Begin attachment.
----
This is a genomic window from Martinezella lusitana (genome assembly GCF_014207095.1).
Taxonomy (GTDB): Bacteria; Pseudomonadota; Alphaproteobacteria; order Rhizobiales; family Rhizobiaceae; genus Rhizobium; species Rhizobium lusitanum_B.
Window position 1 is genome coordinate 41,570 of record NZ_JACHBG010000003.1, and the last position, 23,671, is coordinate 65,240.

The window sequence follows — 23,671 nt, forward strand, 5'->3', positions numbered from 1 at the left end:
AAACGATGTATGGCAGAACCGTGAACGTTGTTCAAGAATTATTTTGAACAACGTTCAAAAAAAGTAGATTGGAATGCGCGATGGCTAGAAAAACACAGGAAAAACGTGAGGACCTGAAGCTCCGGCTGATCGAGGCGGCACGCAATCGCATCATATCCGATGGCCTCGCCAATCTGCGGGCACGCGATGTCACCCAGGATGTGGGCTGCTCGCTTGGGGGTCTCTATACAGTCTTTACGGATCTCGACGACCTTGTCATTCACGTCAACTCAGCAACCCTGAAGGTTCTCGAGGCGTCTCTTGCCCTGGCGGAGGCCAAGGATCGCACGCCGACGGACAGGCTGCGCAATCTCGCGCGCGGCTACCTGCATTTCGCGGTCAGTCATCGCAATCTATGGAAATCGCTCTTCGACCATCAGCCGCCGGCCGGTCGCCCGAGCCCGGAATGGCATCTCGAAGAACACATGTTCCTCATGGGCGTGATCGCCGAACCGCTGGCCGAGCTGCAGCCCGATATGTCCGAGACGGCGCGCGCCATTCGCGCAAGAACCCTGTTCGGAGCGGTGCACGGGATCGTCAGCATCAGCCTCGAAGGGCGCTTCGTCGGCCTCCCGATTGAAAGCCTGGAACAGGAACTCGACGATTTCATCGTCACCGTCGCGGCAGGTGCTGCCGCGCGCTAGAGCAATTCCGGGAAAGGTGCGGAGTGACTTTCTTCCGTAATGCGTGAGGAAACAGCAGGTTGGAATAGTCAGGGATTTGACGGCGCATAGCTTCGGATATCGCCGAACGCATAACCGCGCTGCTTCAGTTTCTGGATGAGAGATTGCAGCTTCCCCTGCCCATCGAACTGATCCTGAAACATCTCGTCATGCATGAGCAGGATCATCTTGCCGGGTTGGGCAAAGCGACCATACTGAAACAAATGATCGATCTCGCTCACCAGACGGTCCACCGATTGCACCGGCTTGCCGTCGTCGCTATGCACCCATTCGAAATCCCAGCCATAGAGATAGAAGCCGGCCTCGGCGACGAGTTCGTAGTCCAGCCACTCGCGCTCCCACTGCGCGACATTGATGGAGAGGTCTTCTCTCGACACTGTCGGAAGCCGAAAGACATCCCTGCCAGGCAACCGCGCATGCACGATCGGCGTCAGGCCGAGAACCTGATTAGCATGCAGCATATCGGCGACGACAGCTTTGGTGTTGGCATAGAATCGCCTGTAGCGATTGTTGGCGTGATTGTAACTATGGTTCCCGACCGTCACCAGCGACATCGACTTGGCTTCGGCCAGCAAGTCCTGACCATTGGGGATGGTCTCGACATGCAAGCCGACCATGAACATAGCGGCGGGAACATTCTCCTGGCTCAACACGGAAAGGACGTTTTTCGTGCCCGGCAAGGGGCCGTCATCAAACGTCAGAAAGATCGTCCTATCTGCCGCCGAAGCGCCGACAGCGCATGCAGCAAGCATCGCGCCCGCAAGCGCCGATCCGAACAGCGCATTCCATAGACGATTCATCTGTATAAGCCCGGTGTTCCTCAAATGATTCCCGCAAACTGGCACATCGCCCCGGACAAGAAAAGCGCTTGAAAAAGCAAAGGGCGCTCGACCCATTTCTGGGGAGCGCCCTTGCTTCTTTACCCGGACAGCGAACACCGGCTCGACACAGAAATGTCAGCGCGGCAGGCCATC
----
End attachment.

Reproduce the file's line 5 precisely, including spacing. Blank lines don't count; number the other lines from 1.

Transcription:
AAACGATGTATGGCAGAACCGTGAACGTTGTTCAAGAATTATTTTGAACAACGTTCAAAAAAAGTAGATTGGAATGCGCGATGGCTAGAAAAACACAGGAAAAACGTGAGGACCTGAAGCTCCGGCTGATCGAGGCGGCACGCAATCGCATCATATCCGATGGCCTCGCCAATCTGCGGGCACGCGATGTCACCCAGGATGTGGGCTGCTCGCTTGGGGGTCTCTATACAGTCTTTACGGATCTCGACGACCTTGTCATTCACGTCAACTCAGCAACCCTGAAGGTTCTCGAGGCGTCTCTTGCCCTGGCGGAGGCCAAGGATCGCACGCCGACGGACAGGCTGCGCAATCTCGCGCGCGGCTACCTGCATTTCGCGGTCAGTCATCGCAATCTATGGAAATCGCTCTTCGACCATCAGCCGCCGGCCGGTCGCCCGAGCCCGGAATGGCATCTCGAAGAACACATGTTCCTCATGGGCGTGATCGCCGAACCGCTGGCCGAGCTGCAGCCCGATATGTCCGAGACGGCGCGCGCCATTCGCGCAAGAACCCTGTTCGGAGCGGTGCACGGGATCGTCAGCATCAGCCTCGAAGGGCGCTTCGTCGGCCTCCCGATTGAAAGCCTGGAACAGGAACTCGACGATTTCATCGTCACCGTCGCGGCAGGTGCTGCCGCGCGCTAGAGCAATTCCGGGAAAGGTGCGGAGTGACTTTCTTCCGTAATGCGTGAGGAAACAGCAGGTTGGAATAGTCAGGGATTTGACGGCGCATAGCTTCGGATATCGCCGAACGCATAACCGCGCTGCTTCAGTTTCTGGATGAGAGATTGCAGCTTCCCCTGCCCATCGAACTGATCCTGAAACATCTCGTCATGCATGAGCAGGATCATCTTGCCGGGTTGGGCAAAGCGACCATACTGAAACAAATGATCGATCTCGCTCACCAGACGGTCCACCGATTGCACCGGCTTGCCGTCGTCGCTATGCACCCATTCGAAATCCCAGCCATAGAGATAGAAGCCGGCCTCGGCGACGAGTTCGTAGTCCAGCCACTCGCGCTCCCACTGCGCGACATTGATGGAGAGGTCTTCTCTCGACACTGTCGGAAGCCGAAAGACATCCCTGCCAGGCAACCGCGCATGCACGATCGGCGTCAGGCCGAGAACCTGATTAGCATGCAGCATATCGGCGACGACAGCTTTGGTGTTGGCATAGAATCGCCTGTAGCGATTGTTGGCGTGATTGTAACTATGGTTCCCGACCGTCACCAGCGACATCGACTTGGCTTCGGCCAGCAAGTCCTGACCATTGGGGATGGTCTCGACATGCAAGCCGACCATGAACATAGCGGCGGGAACATTCTCCTGGCTCAACACGGAAAGGACGTTTTTCGTGCCCGGCAAGGGGCCGTCATCAAACGTCAGAAAGATCGTCCTATCTGCCGCCGAAGCGCCGACAGCGCATGCAGCAAGCATCGCGCCCGCAAGCGCCGATCCGAACAGCGCATTCCATAGACGATTCATCTGTATAAGCCCGGTGTTCCTCAAATGATTCCCGCAAACTGGCACATCGCCCCGGACAAGAAAAGCGCTTGAAAAAGCAAAGGGCGCTCGACCCATTTCTGGGGAGCGCCCTTGCTTCTTTACCCGGACAGCGAACACCGGCTCGACACAGAAATGTCAGCGCGGCAGGCCATC